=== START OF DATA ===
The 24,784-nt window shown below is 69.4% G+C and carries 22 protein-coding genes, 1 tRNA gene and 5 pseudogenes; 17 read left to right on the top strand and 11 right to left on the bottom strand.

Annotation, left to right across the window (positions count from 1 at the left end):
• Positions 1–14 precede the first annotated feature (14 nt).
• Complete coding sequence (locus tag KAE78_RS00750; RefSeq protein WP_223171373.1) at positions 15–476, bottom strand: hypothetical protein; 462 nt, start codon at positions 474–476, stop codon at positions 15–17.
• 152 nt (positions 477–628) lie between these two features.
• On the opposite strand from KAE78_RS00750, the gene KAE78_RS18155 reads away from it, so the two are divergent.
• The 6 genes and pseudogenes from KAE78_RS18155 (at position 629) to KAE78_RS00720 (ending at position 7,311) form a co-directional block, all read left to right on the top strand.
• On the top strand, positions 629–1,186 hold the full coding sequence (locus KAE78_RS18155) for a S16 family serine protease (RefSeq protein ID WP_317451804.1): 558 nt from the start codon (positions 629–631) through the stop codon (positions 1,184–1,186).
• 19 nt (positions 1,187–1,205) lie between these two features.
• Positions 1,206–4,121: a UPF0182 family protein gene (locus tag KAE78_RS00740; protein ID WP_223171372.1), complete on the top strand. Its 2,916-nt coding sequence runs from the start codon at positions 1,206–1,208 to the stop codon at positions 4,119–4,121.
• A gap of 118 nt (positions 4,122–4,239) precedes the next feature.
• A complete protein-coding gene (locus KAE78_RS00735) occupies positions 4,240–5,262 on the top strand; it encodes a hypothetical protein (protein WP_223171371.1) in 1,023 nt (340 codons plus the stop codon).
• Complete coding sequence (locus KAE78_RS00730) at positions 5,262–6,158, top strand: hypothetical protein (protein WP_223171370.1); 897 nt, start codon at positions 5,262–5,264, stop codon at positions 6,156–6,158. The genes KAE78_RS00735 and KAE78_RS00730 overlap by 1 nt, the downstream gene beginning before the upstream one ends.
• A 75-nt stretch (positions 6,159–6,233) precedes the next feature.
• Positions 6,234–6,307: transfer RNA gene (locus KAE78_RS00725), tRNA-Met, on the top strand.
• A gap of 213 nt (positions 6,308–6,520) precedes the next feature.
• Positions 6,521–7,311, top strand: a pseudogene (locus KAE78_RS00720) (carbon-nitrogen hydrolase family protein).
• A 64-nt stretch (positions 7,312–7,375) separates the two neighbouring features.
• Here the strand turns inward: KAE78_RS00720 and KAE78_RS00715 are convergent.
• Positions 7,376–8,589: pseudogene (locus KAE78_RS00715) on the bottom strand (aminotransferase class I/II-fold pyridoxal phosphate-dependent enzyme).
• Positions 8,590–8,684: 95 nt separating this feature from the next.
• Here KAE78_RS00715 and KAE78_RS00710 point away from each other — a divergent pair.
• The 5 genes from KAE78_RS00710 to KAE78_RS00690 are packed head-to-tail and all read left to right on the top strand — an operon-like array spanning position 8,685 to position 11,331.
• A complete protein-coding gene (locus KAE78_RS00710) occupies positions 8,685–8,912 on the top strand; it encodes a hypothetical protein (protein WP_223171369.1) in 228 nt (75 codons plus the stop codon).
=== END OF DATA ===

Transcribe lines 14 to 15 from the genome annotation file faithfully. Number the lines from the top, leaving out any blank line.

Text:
• A 75-nt stretch (positions 6,159–6,233) precedes the next feature.
• Positions 6,234–6,307: transfer RNA gene (locus KAE78_RS00725), tRNA-Met, on the top strand.